There has never been agreement about what should be done to solve the ballooning U.S. debt problem. On one side are those who believe higher tax rates are needed to bring in desperately needed revenue. On the other side are those who believe that raising taxes is a bad idea, especially during a recession, and that lower rates increase revenues by stimulating the economy. To gain some historical perspective, here's a look at some of the key tax policies that have made headlines over the past three decades.


When he ran for president in 1980, Ronald Reagan blamed the nation's economic ills on big government and oppressive taxes. He said that the way to promote economic growth was to gradually reduce taxes by 30% over three years, concentrating most of it in the higher income brackets. It was known as "supply-side" or "trickle-down" economics, but the media dubbed it "Reaganomics."

The theory was that upper-income taxpayers would then spend more and invest in businesses, driving economic expansion and job growth. Reagan also believed that, over time, lower rates would translate into higher revenue because more jobs mean more taxpayers. He essentially put into practice the economic theories of Arthur Laffer, who summarized the hypothesis in a graph known as the "Laffer Curve." Congress hedged its bet by agreeing to a 25% overall rate cut in late 1981, and later, indexed rates for inflation in 1985.

Initially, inflation was reignited and the Federal Reserve hiked interest rates. This caused a recession that lasted for about two years. But once inflation was brought under control, the economy began to grow rapidly and 21 million jobs were created during Reagan's two terms.

Reagan wanted to offset increased defense spending with reductions to entitlement programs, but that never happened. As a result, the national debt nearly tripled during his two terms, from $900 million to $2.7 trillion.

So, while tax revenues and GDP both rose an average of 7% per year under Reagan, it's impossible to determine how much of that growth was due to tax cuts versus deficit spending.

Clinton Years

Bill Clinton's tax policies provided insight into the impact of both tax increases and decreases. The Omnibus Budget Reconciliation Act was passed in 1993 and it included a series of tax increases. It hiked the top income tax rate to 36%, with an additional surcharge of 10% for the highest earners. It removed the income cap on Medicare taxes, phased out certain itemized deductions and exemptions, increased the taxable amount of Social Security, and raised the corporate rate to 35%.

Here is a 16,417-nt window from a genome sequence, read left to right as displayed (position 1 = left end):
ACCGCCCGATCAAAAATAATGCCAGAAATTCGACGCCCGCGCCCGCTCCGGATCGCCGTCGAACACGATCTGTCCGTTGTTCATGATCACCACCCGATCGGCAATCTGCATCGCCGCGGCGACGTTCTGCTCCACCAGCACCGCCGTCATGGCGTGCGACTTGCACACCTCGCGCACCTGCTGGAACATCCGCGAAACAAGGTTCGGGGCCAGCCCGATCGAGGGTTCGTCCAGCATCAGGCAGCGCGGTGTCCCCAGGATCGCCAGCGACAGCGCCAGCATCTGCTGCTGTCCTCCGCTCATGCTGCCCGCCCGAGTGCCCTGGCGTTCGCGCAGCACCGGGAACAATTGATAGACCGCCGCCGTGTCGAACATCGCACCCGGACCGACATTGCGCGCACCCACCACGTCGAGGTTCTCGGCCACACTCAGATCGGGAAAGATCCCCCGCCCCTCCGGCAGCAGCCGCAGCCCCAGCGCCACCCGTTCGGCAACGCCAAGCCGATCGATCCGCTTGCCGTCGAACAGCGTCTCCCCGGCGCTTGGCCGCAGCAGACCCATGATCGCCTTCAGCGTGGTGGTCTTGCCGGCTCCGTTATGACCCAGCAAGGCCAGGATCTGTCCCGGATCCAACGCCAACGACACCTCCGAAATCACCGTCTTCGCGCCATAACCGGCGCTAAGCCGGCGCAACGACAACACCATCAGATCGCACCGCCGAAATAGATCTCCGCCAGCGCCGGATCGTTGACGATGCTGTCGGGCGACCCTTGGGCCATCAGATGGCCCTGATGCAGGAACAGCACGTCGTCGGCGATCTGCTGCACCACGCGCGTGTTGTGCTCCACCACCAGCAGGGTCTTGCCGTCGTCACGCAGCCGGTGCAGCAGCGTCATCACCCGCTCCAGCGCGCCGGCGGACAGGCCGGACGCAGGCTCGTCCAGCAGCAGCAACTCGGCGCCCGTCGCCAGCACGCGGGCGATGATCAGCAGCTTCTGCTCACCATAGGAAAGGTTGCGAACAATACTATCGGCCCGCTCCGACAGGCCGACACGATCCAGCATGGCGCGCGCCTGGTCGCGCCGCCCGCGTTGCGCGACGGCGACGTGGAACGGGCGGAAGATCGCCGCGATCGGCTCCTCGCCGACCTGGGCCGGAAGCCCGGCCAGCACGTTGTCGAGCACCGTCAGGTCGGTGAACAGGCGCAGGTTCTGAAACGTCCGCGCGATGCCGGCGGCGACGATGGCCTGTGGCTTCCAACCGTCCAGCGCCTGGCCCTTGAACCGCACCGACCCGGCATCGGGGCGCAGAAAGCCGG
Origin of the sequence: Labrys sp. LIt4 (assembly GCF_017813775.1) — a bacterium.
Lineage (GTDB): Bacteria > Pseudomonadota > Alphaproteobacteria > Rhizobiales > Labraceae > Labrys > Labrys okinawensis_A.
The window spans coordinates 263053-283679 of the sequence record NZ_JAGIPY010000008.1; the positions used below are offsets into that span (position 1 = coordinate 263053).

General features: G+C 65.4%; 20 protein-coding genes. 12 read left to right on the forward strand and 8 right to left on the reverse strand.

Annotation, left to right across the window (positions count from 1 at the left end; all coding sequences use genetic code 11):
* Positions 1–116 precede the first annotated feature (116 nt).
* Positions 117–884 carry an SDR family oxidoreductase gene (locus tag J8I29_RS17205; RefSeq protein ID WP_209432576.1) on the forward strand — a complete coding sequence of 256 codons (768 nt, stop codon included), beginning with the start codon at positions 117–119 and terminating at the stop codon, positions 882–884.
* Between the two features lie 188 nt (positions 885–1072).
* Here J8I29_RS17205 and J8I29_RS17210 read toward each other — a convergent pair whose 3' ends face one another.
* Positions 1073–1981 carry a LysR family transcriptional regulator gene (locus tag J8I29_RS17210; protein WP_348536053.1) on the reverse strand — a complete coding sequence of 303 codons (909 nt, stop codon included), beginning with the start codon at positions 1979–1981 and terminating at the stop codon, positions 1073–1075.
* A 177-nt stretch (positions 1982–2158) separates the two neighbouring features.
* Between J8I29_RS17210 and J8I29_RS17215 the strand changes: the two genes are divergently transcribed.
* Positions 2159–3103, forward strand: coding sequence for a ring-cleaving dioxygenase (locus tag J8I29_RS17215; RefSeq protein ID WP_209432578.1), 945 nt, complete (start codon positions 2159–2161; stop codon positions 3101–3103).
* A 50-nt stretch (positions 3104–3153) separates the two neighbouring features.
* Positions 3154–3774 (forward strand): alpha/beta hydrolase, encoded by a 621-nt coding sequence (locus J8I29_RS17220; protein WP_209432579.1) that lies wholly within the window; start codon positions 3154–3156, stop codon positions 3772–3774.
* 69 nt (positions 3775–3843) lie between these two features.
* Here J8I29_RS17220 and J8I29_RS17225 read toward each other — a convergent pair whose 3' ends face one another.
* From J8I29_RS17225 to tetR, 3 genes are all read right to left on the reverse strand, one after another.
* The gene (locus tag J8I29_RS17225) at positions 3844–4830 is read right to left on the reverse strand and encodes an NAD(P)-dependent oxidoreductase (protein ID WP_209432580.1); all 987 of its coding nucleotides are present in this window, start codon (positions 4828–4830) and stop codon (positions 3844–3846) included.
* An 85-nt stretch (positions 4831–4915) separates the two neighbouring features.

During the next four years, the economy added 11.6 million jobs, but average hourly wages grew only 5 cents per hour. The stock market went on a bull run, as the S&P 500 index rose 78% after adjusting for inflation.

When the Newt Gingrich-led Republicans wrested control of the House of Representatives in 1994, they ran on a platform known as the Contract with America. The provisions included commitments to reduce taxes, shrink the federal government and reform the welfare system. By 1997, unemployment had dropped to 5.3% and the Republicans passed the Taxpayer Relief Act. Clinton resisted the bill at first but ultimately signed it.

This act reduced the top capital gains rate from 28 to 20%, instituted a $500 child tax credit, exempted a married couple from $500,000 of capital gains on the sale of a primary residence, and raised the estate tax exemption from $600,000 to $1 million. It also created Roth IRAs and education IRAs and raised the income limits for deductible IRAs.

During Clinton's first term after the tax increases, revenues rose 7.4% per year, GDP rose 5.6% per year, and the national debt increased $730 billion. During his second term after the tax cuts, revenues rose 8.7% per year, GDP rose 5.7% per year, and the debt was reduced by $409 billion.

While the data supports the contention that tax cuts were better medicine for the economy, the second term had the benefit of the technology boom that produced the computer and internet revolutions. Many of the high-tech jobs created by that boom were lost when the Nasdaq cratered after Clinton left office, bottoming out in Oct. 2002.

The Bottom Line

One interesting data point is the relative stability of the ratio of tax revenue to GDP, regardless of the existing tax policies over time. During the period 1981 to 2000, which encompassed both Reagan and Clinton, that ratio hit a low of 15.8% and a high of 19.9%, with an average of 17.5%. This indicates that the best way to jump-start revenues is to grow the economy through stimulative tax policies.

President Barack Obama consistently pushed for higher taxes on the rich to help reduce the deficit. Later, President Donald Trump got a substantial tax decrease across the board, with the bulk of the cuts benefitting upper-income taxpayers.

Nevertheless, the debate continues on whether or not higher rates actually result in more tax revenues. The problem is that changes in tax rates can't be analyzed in a static environment, although that's how politicians tend to view them. The fact is that changes in rates alter behavior and most taxpayers will do whatever it takes to minimize their tax burden.

It's easy to find evidence supporting contrary positions, but there's a problem when analyzing historical data. We'll never know what would have happened if the opposing position had been implemented during the same time frame and under the same conditions. The debate, no doubt, will continue.